A couple of questions:
How long does it take to onboard a new team member?
How many people do you need to make a decision? How long does it take?
As the number of people in an organisation grows, one benefit is that the number of roles you perform decreases as that responsibility is now delegated. On the flip side, however, more people have those roles, each with something to say about whatever topic you need to progress. So the number of meetings goes up, meaning you have less time to actually "do" something. Any of those people in the information chain has a veto or an out-of-office response, and the whole thing grinds to a halt. On top of that, adding new policies, new legislation, different file formats, sickness or absence, and requirements to use a new system, and suddenly getting something as simple as getting a purchase order approved becomes a Herculean task of administration.
The days of a small, slick company getting things done quickly or pivoting to a new business model are long gone as your company has scaled and grown into a much larger, sticky corporate company. I have started and grown companies and worked in every size of company up to global corporates, so I've tried a few different tactics in trying to get things done, and I have a few lessons learnt:
Getting stuff done slows down the more people you add to the process. It's inevitable.
Information passes from one brain to another at the speed of talking or reading, despite living in a hyper-connected digital world (still)
The more people you add to the decision-making process, the more opinions on the decision increase, and inevitably, the more time it takes to make the decision.
Just because you've said something or sent a message doesn't mean you can assume they understand or even read it.
The higher up the organisation you go, the more you need to work through people and across teams.
So you need to get stuff done. What levers do you have?
Understand the culture you work in. Key questions to ask: How risk-averse is it? What are the preferred forms of communication and styles of engagement? What is the attitude towards accountability and delegation of responsibility? Is it career suicide if a bad decision is made? The point is that you, by yourself, are not going to change the company. You'll have to work with what you have.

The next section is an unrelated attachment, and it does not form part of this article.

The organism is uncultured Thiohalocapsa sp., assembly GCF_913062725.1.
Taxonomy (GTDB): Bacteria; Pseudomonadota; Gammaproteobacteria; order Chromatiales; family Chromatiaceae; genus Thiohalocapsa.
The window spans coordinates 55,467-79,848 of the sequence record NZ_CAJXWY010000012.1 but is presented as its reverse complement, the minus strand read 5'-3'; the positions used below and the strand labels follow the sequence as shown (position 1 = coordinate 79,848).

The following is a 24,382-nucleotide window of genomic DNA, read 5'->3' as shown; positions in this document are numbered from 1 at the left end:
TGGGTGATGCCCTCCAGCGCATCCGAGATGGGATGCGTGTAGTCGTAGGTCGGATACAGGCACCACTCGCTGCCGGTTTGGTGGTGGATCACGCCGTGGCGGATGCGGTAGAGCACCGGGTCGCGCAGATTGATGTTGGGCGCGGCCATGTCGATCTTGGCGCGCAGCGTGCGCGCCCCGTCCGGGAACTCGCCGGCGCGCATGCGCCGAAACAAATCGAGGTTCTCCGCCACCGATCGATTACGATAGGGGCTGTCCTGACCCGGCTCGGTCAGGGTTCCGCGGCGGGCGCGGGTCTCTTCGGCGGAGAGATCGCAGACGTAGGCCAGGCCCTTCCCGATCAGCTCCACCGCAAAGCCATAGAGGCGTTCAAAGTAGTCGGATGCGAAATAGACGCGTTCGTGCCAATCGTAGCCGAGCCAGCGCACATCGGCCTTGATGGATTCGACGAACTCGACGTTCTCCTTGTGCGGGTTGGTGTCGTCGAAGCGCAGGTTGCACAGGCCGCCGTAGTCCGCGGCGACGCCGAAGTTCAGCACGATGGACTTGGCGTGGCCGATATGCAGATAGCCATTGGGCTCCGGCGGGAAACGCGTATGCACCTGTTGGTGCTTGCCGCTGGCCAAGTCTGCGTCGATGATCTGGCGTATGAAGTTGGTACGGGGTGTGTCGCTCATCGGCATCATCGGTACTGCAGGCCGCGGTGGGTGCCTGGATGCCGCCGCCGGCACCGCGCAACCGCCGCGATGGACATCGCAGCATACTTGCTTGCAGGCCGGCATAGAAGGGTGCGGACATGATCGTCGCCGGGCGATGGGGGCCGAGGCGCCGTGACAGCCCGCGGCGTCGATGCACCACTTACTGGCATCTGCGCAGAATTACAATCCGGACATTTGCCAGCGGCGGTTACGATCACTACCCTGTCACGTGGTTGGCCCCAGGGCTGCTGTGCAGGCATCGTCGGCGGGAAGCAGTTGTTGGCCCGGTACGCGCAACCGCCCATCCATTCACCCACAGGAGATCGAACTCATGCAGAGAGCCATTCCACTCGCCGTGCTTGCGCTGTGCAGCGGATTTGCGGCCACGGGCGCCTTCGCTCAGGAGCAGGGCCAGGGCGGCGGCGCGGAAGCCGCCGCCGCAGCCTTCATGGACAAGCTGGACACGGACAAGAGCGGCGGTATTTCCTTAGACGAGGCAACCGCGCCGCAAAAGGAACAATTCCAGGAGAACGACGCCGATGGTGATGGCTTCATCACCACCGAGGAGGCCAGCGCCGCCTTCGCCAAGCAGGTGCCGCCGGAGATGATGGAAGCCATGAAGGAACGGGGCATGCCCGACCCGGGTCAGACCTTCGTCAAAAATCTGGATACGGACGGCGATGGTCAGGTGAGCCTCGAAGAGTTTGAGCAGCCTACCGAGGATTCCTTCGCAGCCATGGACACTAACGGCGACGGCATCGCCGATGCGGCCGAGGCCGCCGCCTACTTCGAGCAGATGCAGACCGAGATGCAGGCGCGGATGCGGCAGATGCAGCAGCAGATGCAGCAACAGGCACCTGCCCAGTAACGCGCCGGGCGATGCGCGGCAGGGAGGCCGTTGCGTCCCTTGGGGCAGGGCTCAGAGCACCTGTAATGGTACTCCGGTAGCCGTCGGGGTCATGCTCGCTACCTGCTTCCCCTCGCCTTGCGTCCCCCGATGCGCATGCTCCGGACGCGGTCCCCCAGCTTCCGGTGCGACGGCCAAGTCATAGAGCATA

Be clear in your communication. To cut through the noise, Have a "Value Proposition" or a clear statement of what you want to achieve.
Use a variety of communication approaches. Ensure you engage people (make it two-way) and respond positively to feedback.
Improve your Influence and persuasion skills. Recognise people's personal agendas, appeal to them, and engage with them in a way that will increase their likelihood of responding.
Establish trust. Be consistent in how you act and what you communicate. Ensure that action and communication align with the values of the team and company you are working in. Demonstrate "good" politics by putting the team first instead of your selfish interest. Be transparent and accountable when things are not going according to plan, and if they are not going to plan, find ways to make it right.
When disagreeing with someone, identify what you disagree about - is it the method? The principle? the objective? The facts? Correctly identifying the issue can save considerable dispute and time.
Know the key influencers in the decision-making process and understand the quality of your relationship with them.
Final thoughts: Getting stuff done is done through people, and the quality of your relationships measures that. So, as you move up the organisation and across teams, whatever the processes or the automation, there's still a human on the other end who has to push a button or agree to a proposal.